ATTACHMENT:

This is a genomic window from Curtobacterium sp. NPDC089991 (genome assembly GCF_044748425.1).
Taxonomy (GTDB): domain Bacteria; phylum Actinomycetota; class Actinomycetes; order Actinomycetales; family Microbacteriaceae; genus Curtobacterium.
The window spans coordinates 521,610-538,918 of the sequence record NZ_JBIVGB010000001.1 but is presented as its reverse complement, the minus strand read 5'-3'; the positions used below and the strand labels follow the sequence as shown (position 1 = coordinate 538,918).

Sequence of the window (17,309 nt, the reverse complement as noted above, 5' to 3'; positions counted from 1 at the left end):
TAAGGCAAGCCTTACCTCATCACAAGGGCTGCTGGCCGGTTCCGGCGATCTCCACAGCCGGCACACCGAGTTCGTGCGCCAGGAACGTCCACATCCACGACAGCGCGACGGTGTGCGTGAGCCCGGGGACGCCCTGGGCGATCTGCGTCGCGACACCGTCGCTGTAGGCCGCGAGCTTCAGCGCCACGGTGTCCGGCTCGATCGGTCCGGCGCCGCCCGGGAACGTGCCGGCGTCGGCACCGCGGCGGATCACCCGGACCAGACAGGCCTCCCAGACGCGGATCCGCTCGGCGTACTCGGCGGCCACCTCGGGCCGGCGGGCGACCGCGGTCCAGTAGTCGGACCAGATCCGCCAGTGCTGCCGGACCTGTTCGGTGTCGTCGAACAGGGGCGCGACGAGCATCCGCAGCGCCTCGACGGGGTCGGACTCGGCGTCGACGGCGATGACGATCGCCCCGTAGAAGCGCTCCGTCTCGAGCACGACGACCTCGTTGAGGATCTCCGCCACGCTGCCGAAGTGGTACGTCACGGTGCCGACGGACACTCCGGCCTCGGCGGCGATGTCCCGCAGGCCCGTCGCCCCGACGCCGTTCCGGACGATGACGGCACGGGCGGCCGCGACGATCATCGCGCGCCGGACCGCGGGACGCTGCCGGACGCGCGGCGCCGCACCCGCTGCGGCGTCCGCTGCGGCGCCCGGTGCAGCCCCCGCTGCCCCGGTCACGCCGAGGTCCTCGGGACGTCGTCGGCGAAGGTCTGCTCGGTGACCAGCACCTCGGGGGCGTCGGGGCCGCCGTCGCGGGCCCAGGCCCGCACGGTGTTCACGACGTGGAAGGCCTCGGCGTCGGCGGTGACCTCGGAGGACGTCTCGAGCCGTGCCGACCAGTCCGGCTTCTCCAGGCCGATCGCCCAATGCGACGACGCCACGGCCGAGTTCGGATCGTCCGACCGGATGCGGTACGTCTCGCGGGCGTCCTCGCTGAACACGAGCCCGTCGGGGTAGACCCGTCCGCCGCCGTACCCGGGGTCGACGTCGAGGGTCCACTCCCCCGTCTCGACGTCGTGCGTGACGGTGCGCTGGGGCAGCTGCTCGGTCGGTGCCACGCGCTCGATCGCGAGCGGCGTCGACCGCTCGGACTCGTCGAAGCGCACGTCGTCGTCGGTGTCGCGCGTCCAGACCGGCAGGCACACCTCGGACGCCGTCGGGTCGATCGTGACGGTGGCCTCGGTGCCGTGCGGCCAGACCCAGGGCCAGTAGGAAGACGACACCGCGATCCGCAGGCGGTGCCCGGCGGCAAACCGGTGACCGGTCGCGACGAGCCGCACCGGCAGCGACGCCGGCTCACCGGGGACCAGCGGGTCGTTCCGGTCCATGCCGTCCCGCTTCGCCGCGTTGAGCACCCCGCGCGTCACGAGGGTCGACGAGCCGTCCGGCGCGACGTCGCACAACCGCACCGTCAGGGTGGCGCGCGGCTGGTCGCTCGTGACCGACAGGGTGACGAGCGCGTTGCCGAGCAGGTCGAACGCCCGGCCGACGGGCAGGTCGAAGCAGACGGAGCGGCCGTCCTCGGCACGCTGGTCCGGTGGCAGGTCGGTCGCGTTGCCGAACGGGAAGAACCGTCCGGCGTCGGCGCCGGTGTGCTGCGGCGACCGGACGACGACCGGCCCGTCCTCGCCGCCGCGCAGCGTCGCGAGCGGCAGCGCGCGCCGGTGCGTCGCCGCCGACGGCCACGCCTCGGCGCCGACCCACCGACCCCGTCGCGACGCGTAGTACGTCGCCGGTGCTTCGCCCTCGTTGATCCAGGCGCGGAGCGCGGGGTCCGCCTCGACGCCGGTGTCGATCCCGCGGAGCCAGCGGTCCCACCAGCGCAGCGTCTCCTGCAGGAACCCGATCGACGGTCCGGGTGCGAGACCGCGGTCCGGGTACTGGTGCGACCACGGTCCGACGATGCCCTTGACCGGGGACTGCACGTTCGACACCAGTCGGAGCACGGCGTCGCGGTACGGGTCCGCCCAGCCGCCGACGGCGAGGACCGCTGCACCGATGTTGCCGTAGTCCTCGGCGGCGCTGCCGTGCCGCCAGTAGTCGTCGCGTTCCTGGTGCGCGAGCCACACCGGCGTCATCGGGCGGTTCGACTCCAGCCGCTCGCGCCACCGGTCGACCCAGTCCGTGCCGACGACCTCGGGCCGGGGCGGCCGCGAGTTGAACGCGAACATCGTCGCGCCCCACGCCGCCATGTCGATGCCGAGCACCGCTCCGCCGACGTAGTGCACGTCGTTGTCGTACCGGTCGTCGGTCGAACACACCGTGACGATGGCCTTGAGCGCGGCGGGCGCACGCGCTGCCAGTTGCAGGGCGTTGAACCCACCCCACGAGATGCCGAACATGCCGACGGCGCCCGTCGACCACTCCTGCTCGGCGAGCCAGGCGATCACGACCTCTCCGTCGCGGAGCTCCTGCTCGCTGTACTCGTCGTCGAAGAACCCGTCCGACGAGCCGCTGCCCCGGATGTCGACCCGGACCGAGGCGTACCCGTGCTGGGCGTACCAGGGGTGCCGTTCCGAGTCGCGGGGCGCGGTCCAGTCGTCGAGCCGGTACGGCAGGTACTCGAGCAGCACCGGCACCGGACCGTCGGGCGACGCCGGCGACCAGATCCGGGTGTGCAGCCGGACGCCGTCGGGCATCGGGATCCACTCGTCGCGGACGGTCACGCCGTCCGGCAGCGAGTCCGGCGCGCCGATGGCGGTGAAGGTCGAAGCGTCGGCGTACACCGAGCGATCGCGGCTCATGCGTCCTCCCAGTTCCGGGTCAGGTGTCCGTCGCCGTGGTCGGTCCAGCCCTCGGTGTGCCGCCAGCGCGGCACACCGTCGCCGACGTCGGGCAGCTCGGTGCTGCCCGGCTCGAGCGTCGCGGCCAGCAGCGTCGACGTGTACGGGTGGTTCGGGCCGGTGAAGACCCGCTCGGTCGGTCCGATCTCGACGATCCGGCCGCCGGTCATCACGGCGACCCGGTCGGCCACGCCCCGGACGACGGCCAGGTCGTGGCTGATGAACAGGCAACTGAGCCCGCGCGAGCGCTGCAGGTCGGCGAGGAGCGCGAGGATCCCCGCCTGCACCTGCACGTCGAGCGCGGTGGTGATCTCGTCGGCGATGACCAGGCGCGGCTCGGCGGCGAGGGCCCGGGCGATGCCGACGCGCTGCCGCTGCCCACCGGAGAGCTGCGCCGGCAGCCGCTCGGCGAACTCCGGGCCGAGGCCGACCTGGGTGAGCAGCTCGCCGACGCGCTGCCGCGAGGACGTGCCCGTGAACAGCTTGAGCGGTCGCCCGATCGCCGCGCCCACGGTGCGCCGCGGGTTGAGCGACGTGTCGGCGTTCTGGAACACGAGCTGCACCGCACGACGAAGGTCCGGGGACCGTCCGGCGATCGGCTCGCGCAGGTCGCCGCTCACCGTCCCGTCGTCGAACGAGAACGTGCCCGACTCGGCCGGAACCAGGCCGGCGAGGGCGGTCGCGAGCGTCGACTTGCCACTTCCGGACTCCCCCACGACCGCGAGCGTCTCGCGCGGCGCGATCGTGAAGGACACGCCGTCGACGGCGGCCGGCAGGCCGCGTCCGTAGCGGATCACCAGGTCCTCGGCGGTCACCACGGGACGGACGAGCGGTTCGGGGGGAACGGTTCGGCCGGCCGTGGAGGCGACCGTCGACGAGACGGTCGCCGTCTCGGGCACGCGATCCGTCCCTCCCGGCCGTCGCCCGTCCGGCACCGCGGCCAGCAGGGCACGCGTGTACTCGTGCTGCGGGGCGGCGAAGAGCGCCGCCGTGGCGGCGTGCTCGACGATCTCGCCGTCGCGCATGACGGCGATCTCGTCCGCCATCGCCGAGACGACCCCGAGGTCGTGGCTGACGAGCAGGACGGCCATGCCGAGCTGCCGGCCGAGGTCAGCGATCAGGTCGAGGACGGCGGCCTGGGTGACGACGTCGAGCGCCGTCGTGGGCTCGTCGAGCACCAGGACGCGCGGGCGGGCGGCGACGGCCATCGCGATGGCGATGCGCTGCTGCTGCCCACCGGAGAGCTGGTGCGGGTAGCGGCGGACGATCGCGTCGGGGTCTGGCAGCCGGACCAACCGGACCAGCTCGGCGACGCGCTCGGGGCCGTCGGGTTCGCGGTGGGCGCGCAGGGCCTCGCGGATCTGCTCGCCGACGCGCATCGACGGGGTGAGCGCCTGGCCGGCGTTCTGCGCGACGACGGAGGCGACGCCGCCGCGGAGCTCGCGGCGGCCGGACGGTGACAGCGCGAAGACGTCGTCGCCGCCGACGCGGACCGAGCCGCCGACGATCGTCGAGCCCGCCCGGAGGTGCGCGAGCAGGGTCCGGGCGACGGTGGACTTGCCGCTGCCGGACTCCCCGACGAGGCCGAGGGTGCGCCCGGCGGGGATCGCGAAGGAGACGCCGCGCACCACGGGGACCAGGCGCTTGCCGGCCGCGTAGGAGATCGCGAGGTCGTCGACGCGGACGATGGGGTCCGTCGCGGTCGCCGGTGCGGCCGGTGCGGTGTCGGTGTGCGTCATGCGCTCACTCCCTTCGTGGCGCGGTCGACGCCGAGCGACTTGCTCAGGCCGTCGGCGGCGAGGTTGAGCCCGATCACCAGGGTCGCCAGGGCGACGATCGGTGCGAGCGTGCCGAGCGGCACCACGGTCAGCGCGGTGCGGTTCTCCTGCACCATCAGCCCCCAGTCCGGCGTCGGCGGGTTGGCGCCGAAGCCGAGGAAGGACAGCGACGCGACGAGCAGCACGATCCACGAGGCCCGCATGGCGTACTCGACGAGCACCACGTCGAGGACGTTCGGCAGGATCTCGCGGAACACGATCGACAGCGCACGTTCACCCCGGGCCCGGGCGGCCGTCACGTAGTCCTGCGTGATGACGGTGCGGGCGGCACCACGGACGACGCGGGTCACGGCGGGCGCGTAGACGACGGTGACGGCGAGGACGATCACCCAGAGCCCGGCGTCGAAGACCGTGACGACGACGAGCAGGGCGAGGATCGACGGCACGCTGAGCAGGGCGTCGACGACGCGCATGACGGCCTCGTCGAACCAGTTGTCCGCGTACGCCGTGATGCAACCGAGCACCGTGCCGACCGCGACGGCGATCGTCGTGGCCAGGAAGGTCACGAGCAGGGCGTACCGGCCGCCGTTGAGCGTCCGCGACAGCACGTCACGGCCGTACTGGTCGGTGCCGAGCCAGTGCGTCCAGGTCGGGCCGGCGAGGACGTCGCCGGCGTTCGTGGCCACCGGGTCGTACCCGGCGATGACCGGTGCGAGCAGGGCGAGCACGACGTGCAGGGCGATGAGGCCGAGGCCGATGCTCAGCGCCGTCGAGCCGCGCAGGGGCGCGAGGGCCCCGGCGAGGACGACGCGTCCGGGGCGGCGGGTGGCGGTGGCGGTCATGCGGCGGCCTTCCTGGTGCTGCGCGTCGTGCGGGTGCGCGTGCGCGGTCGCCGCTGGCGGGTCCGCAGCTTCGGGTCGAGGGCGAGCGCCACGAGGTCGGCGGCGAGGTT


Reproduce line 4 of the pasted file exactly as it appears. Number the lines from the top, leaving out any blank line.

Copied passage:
Sequence of the window (17,309 nt, the reverse complement as noted above, 5' to 3'; positions counted from 1 at the left end):